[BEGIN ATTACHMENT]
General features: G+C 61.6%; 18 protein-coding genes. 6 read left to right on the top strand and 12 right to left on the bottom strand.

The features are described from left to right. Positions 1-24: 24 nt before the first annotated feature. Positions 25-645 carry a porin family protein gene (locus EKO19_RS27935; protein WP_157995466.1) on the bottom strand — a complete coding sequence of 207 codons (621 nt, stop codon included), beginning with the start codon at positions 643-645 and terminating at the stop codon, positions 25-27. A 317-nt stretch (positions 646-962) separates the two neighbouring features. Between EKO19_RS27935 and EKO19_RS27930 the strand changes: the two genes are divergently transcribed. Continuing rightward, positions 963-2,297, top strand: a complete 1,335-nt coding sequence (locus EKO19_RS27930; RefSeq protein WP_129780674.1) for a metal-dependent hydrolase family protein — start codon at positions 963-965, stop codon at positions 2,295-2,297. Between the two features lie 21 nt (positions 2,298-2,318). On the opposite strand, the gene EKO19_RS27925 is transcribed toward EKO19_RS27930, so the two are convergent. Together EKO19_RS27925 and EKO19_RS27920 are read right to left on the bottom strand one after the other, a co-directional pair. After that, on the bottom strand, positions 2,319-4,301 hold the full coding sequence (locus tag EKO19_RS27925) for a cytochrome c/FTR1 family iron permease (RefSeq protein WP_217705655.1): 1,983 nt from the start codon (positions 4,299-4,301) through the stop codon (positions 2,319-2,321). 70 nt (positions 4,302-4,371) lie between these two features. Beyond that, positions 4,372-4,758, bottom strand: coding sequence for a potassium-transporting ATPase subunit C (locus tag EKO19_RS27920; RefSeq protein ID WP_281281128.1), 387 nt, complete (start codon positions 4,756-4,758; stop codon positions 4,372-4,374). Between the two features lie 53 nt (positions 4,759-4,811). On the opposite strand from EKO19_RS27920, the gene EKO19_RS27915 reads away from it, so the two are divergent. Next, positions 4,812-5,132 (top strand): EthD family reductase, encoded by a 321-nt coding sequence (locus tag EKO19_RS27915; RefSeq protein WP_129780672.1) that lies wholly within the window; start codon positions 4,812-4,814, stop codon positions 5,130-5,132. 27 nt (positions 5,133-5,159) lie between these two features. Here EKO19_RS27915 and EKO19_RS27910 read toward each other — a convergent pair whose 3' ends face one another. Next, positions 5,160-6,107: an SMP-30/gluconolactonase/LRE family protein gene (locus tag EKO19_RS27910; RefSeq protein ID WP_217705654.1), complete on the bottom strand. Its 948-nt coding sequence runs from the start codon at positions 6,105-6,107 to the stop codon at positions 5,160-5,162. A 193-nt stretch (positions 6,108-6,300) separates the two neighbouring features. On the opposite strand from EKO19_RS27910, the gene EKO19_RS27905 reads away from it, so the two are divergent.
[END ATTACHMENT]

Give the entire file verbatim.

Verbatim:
General features: G+C 61.6%; 18 protein-coding genes. 6 read left to right on the top strand and 12 right to left on the bottom strand.

The features are described from left to right. Positions 1-24: 24 nt before the first annotated feature. Positions 25-645 carry a porin family protein gene (locus EKO19_RS27935; protein WP_157995466.1) on the bottom strand — a complete coding sequence of 207 codons (621 nt, stop codon included), beginning with the start codon at positions 643-645 and terminating at the stop codon, positions 25-27. A 317-nt stretch (positions 646-962) separates the two neighbouring features. Between EKO19_RS27935 and EKO19_RS27930 the strand changes: the two genes are divergently transcribed. Continuing rightward, positions 963-2,297, top strand: a complete 1,335-nt coding sequence (locus EKO19_RS27930; RefSeq protein WP_129780674.1) for a metal-dependent hydrolase family protein — start codon at positions 963-965, stop codon at positions 2,295-2,297. Between the two features lie 21 nt (positions 2,298-2,318). On the opposite strand, the gene EKO19_RS27925 is transcribed toward EKO19_RS27930, so the two are convergent. Together EKO19_RS27925 and EKO19_RS27920 are read right to left on the bottom strand one after the other, a co-directional pair. After that, on the bottom strand, positions 2,319-4,301 hold the full coding sequence (locus tag EKO19_RS27925) for a cytochrome c/FTR1 family iron permease (RefSeq protein WP_217705655.1): 1,983 nt from the start codon (positions 4,299-4,301) through the stop codon (positions 2,319-2,321). 70 nt (positions 4,302-4,371) lie between these two features. Beyond that, positions 4,372-4,758, bottom strand: coding sequence for a potassium-transporting ATPase subunit C (locus tag EKO19_RS27920; RefSeq protein ID WP_281281128.1), 387 nt, complete (start codon positions 4,756-4,758; stop codon positions 4,372-4,374). Between the two features lie 53 nt (positions 4,759-4,811). On the opposite strand from EKO19_RS27920, the gene EKO19_RS27915 reads away from it, so the two are divergent. Next, positions 4,812-5,132 (top strand): EthD family reductase, encoded by a 321-nt coding sequence (locus tag EKO19_RS27915; RefSeq protein WP_129780672.1) that lies wholly within the window; start codon positions 4,812-4,814, stop codon positions 5,130-5,132. 27 nt (positions 5,133-5,159) lie between these two features. Here EKO19_RS27915 and EKO19_RS27910 read toward each other — a convergent pair whose 3' ends face one another. Next, positions 5,160-6,107: an SMP-30/gluconolactonase/LRE family protein gene (locus tag EKO19_RS27910; RefSeq protein ID WP_217705654.1), complete on the bottom strand. Its 948-nt coding sequence runs from the start codon at positions 6,105-6,107 to the stop codon at positions 5,160-5,162. A 193-nt stretch (positions 6,108-6,300) separates the two neighbouring features. On the opposite strand from EKO19_RS27910, the gene EKO19_RS27905 reads away from it, so the two are divergent.